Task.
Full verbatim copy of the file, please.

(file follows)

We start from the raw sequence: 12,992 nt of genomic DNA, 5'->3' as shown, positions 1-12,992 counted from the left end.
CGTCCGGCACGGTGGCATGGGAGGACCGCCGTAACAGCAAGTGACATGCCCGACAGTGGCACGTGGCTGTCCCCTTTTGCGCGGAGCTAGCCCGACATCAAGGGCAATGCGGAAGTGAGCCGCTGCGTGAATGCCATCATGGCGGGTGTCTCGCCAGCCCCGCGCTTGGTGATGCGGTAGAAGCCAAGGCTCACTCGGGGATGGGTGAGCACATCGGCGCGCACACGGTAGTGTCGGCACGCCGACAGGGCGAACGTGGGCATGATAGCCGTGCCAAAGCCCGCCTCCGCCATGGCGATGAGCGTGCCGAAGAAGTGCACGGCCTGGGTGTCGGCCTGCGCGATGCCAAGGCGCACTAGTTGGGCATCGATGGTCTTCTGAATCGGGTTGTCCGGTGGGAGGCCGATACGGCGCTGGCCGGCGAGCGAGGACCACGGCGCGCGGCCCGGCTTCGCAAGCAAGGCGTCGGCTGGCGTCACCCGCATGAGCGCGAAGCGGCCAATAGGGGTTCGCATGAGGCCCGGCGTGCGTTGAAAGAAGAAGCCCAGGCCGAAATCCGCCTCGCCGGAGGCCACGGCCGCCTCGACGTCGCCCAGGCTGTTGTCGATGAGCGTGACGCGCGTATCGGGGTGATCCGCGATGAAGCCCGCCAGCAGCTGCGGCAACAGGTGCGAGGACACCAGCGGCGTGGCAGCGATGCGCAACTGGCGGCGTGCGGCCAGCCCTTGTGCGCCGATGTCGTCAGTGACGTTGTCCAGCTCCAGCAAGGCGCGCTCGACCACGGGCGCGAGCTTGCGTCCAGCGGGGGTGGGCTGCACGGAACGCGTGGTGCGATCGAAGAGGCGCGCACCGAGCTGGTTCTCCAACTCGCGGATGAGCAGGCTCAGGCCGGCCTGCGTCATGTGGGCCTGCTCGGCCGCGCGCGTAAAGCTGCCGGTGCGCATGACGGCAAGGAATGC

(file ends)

We start from the raw sequence: 12,992 nt of genomic DNA, 5'->3' as shown, positions 1-12,992 counted from the left end.
CGTCCGGCACGGTGGCATGGGAGGACCGCCGTAACAGCAAGTGACATGCCCGACAGTGGCACGTGGCTGTCCCCTTTTGCGCGGAGCTAGCCCGACATCAAGGGCAATGCGGAAGTGAGCCGCTGCGTGAATGCCATCATGGCGGGTGTCTCGCCAGCCCCGCGCTTGGTGATGCGGTAGAAGCCAAGGCTCACTCGGGGATGGGTGAGCACATCGGCGCGCACACGGTAGTGTCGGCACGCCGACAGGGCGAACGTGGGCATGATAGCCGTGCCAAAGCCCGCCTCCGCCATGGCGATGAGCGTGCCGAAGAAGTGCACGGCCTGGGTGTCGGCCTGCGCGATGCCAAGGCGCACTAGTTGGGCATCGATGGTCTTCTGAATCGGGTTGTCCGGTGGGAGGCCGATACGGCGCTGGCCGGCGAGCGAGGACCACGGCGCGCGGCCCGGCTTCGCAAGCAAGGCGTCGGCTGGCGTCACCCGCATGAGCGCGAAGCGGCCAATAGGGGTTCGCATGAGGCCCGGCGTGCGTTGAAAGAAGAAGCCCAGGCCGAAATCCGCCTCGCCGGAGGCCACGGCCGCCTCGACGTCGCCCAGGCTGTTGTCGATGAGCGTGACGCGCGTATCGGGGTGATCCGCGATGAAGCCCGCCAGCAGCTGCGGCAACAGGTGCGAGGACACCAGCGGCGTGGCAGCGATGCGCAACTGGCGGCGTGCGGCCAGCCCTTGTGCGCCGATGTCGTCAGTGACGTTGTCCAGCTCCAGCAAGGCGCGCTCGACCACGGGCGCGAGCTTGCGTCCAGCGGGGGTGGGCTGCACGGAACGCGTGGTGCGATCGAAGAGGCGCGCACCGAGCTGGTTCTCCAACTCGCGGATGAGCAGGCTCAGGCCGGCCTGCGTCATGTGGGCCTGCTCGGCCGCGCGCGTAAAGCTGCCGGTGCGCATGACGGCAAGGAATGC